Craig: Yes, I think so. It’s interesting to me when I think about where we were in 2009 versus now. Early on in my career in UX, I wanted to figure out what the differentiator was for our agency. I remember just talking to people and understanding who runs these agencies, what’s their background? I found that a lot of the agencies were led by creatives that had an entrepreneurial spirit. They wanted to do things on their own, and they were really great at design.

Then I also found there’s a lot of IT shops that once they realized that design was kind of a nice line of business that they could then pick up, they would add a designer and say they could do UX, which, neither here nor there, or you had research firms that would then use design to explain the outcomes of the research. Wireframes are a mockup, but they were still more oriented toward doing research. Then you had the consulting firms that once they figured out this was a really great way to generate new business, went all in, and so you saw them buying up agencies left and right, but the business model and how designers work sometimes didn’t match up.

Over the years, what I always felt like our differentiator was that we’re actually led by business people, or people that have an understanding of business strategy and objectives and goals in the language of business, as well as the practice areas of expertise. When we look at UX design, if you looked at it like a Venn diagram, we look at the design process or the product itself as, you have the business objectives, the business goals, the business needs and requirements, and the technical constraints is another circle. You have the brand and design for that company as a third circle, and right in the middle is where UX strategy, UX leadership, and execution all sit. The closer that UX can pull those three circles together, the bigger impact you can have, the more value you create. Whereas a lot of people, even in the design community, would say, that Venn diagram, what’s different about it is, instead of it having UX at the center, the user is one of the circles.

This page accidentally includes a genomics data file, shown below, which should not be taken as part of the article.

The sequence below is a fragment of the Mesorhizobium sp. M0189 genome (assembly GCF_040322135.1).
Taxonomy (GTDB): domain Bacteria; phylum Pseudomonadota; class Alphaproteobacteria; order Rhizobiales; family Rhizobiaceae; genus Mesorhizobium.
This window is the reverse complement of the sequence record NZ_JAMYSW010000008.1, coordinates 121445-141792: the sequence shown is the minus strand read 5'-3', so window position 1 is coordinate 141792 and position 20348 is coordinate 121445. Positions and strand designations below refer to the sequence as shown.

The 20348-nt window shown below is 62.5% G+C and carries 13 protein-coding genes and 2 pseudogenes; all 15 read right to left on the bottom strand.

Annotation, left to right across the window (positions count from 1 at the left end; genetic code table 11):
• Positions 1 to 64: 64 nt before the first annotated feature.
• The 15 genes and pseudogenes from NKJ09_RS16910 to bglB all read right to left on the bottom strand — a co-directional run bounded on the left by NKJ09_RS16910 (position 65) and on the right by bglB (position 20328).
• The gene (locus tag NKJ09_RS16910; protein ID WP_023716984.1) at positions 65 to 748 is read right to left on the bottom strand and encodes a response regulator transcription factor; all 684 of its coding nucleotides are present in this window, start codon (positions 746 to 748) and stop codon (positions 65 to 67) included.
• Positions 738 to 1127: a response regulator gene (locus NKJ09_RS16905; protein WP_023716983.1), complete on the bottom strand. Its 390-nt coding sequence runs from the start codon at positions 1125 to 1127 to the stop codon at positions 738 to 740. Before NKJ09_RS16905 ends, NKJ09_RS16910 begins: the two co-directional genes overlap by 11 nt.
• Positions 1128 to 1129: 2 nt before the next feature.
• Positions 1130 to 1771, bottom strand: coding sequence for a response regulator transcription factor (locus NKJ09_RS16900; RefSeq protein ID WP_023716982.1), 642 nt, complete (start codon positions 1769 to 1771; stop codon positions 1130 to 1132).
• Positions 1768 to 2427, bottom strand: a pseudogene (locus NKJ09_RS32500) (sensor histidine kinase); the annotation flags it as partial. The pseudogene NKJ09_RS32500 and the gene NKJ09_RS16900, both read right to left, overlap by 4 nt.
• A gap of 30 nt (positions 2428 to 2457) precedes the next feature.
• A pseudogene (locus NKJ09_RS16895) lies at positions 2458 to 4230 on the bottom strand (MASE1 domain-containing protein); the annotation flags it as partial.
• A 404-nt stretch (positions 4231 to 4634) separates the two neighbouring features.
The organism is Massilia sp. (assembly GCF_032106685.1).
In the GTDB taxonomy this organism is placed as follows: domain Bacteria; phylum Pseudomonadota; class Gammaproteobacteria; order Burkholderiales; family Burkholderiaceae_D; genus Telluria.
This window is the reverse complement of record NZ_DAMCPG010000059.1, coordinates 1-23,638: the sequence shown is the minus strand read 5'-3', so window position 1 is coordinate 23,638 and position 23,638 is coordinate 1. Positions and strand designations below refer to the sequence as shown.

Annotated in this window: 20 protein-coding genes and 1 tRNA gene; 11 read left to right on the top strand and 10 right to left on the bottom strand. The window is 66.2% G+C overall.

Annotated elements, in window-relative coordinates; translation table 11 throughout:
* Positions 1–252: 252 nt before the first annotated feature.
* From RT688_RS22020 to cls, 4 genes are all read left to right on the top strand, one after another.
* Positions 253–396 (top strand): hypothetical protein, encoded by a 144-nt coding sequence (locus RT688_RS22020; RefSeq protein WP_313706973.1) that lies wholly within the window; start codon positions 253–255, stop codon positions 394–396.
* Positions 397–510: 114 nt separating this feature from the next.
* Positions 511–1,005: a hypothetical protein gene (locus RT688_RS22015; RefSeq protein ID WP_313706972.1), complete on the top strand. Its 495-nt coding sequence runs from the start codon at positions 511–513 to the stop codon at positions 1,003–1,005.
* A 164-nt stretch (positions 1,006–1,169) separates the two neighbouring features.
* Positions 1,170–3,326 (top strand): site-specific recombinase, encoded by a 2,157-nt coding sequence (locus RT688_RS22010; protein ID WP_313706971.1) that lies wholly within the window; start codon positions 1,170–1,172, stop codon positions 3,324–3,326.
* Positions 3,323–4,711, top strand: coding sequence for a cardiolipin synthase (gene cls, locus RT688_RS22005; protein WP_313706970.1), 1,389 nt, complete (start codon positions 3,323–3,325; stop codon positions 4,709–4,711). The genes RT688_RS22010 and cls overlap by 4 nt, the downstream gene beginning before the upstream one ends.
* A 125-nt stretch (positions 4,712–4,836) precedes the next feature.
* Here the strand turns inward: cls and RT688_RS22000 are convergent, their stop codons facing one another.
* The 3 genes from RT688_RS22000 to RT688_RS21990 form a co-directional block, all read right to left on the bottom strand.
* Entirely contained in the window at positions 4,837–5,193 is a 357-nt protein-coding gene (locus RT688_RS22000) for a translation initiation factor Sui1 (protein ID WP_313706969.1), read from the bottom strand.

Where we found big disconnects, even with internal teams at these enterprise clients, is not understanding that what you’re proposing is really amazing, but there’s a tension between the technical build of that, the time to market, and the business’s objectives. How do we pare that back and do an like an MVP with a roadmap? If you can’t do that, if you can’t adapt, and think of design in that way, it doesn’t map to development, and it doesn’t map to the ability to be agile. That’s what’s changed a lot over the years. If the design team or the designer doesn’t have the ability to do research to find insights, or at least access to a researcher to do that, and a understanding of business and what the business objective is, then they become less valuable. They might be great at their craft, be able to design beautiful things, but more and more, they will be left out of the strategic conversation.  

Aaron: It sounds like UX design has evolved, so that there’s a much stronger bias toward pragmatism and driving value and outcomes much more quickly. It’s less academic than it was.